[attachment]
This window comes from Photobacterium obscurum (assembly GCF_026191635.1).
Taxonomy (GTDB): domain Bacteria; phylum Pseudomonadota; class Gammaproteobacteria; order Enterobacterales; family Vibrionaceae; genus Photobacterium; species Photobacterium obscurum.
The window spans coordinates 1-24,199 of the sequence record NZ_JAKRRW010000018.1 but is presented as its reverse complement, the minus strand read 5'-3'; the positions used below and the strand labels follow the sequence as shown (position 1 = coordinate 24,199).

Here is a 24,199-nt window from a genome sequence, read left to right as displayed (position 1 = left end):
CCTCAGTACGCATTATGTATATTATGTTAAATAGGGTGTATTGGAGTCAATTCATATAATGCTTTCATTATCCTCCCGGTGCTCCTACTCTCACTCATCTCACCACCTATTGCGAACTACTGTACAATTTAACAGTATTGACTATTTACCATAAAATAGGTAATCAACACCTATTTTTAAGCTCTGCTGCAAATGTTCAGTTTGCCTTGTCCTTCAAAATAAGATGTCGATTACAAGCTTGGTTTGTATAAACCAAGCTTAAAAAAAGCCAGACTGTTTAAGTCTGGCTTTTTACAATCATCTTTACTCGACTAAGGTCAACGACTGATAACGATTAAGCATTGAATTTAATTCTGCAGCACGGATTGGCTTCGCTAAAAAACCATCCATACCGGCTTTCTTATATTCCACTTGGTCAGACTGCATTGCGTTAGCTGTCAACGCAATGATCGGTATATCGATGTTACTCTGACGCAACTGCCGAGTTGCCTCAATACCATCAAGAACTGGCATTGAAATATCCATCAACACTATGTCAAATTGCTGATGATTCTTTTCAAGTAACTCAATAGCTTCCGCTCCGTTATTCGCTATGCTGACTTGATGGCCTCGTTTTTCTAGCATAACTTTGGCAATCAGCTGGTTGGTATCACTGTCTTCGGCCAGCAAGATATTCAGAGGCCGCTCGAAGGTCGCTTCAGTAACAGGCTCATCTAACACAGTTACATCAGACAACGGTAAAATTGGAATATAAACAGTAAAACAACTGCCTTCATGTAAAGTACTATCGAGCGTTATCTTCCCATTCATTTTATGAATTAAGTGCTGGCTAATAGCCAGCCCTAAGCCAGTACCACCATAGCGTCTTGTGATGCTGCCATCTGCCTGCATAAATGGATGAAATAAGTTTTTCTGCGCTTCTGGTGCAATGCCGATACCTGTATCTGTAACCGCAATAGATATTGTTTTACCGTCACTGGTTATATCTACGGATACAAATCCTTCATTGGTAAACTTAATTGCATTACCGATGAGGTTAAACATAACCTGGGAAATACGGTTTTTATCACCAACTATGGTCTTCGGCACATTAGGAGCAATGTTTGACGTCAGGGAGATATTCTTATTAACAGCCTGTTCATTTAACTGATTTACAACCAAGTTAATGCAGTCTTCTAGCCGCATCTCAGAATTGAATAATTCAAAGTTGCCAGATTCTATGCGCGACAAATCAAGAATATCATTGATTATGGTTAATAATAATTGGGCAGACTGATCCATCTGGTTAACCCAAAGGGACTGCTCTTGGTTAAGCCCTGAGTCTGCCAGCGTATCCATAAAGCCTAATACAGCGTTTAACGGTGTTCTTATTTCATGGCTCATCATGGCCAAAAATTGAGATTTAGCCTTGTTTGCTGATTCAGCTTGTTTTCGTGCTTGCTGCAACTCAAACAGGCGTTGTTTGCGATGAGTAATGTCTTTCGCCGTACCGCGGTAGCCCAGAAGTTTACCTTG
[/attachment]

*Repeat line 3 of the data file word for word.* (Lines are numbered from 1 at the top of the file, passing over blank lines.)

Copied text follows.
The window spans coordinates 1-24,199 of the sequence record NZ_JAKRRW010000018.1 but is presented as its reverse complement, the minus strand read 5'-3'; the positions used below and the strand labels follow the sequence as shown (position 1 = coordinate 24,199).